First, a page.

A strongly felt, if not terribly gripping, sendoff for a Turow favorite nearly 35 years after his appearance in Presumed Innocent.

Pub Date: May 12, 2020

ISBN: 978-1-5387-4813-8

Page Count: 448

Publisher: Grand Central Publishing

Review Posted Online: Feb. 10, 2020

Kirkus Reviews Issue: March 1, 2020

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Dark and unsettling, this novel’s end arrives abruptly even as readers are still moving at a breakneck speed.


Ten years after her teenage daughter went missing, a mother begins a new relationship only to discover she can't truly move on until she answers lingering questions about the past.

Laurel Mack’s life stopped in many ways the day her 15-year-old daughter, Ellie, left the house to study at the library and never returned. She drifted away from her other two children, Hanna and Jake, and eventually she and her husband, Paul, divorced. Ten years later, Ellie’s remains and her backpack are found, though the police are unable to determine the reasons for her disappearance and death. After Ellie’s funeral, Laurel begins a relationship with Floyd, a man she meets in a cafe. She's disarmed by Floyd’s charm, but when she meets his young daughter, Poppy, Laurel is startled by her resemblance to Ellie. As the novel progresses, Laurel becomes increasingly determined to learn what happened to Ellie, especially after discovering an odd connection between Poppy’s mother and her daughter even as her relationship with Floyd is becoming more serious. Jewell’s (I Found You, 2017, etc.) latest thriller moves at a brisk pace even as she plays with narrative structure: The book is split into three sections, including a first one which alternates chapters between the time of Ellie’s disappearance and the present and a second section that begins as Laurel and Floyd meet. Both of these sections primarily focus on Laurel. In the third section, Jewell alternates narrators and moments in time: The narrator switches to alternating first-person points of view (told by Poppy’s mother and Floyd) interspersed with third-person narration of Ellie’s experiences and Laurel’s discoveries in the present. All of these devices serve to build palpable tension, but the structure also contributes to how deeply disturbing the story becomes. At times, the characters and the emotional core of the events are almost obscured by such quick maneuvering through the weighty plot.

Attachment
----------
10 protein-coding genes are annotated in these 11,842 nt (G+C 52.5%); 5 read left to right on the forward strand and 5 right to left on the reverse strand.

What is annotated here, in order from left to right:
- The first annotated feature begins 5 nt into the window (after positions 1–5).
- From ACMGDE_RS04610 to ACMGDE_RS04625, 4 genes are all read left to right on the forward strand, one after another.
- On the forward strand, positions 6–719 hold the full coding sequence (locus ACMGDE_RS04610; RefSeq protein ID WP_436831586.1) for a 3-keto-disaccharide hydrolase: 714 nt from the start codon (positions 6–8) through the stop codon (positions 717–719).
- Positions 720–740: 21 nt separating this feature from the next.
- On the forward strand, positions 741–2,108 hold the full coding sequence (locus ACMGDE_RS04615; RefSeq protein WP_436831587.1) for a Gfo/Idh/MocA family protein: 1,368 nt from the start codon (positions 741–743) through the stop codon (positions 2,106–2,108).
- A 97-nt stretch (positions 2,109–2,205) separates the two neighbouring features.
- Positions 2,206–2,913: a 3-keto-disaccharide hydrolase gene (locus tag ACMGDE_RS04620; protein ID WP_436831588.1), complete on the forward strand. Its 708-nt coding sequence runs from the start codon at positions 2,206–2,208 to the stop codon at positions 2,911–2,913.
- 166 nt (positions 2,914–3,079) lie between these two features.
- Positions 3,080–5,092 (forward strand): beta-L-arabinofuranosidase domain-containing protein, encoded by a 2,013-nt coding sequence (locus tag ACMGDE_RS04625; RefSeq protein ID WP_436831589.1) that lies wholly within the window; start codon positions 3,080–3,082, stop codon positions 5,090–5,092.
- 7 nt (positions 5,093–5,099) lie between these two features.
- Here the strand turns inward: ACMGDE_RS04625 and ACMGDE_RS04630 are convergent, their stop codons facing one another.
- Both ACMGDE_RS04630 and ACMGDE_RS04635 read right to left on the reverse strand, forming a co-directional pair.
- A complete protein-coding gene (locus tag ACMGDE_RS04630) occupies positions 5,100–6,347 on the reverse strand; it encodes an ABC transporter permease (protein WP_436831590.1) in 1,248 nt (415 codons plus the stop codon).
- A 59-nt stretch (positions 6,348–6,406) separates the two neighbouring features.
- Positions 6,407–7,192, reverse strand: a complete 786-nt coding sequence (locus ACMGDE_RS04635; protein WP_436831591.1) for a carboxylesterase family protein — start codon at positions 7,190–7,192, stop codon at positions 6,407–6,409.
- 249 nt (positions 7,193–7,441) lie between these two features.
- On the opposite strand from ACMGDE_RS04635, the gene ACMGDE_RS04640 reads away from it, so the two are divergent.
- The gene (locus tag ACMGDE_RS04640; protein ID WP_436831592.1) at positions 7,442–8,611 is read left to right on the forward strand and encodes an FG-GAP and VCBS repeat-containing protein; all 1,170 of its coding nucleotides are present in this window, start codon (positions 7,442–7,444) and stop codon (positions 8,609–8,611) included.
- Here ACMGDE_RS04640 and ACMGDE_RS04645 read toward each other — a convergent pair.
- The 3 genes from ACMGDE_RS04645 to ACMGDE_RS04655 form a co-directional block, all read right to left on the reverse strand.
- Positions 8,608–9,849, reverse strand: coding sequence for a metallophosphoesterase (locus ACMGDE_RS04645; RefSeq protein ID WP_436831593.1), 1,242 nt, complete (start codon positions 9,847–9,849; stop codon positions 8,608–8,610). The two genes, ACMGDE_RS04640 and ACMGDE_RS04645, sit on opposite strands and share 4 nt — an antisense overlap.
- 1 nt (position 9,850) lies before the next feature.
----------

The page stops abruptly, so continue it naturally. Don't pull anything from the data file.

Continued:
Dark and unsettling, this novel’s end arrives abruptly even as readers are still moving at a breakneck speed.

Pub Date: April 24, 2018

ISBN: 978-1-5011-5464-5

Page Count: 368

Publisher: Atria

Review Posted Online: Feb. 6, 2018

Kirkus Reviews Issue: Feb. 15, 2018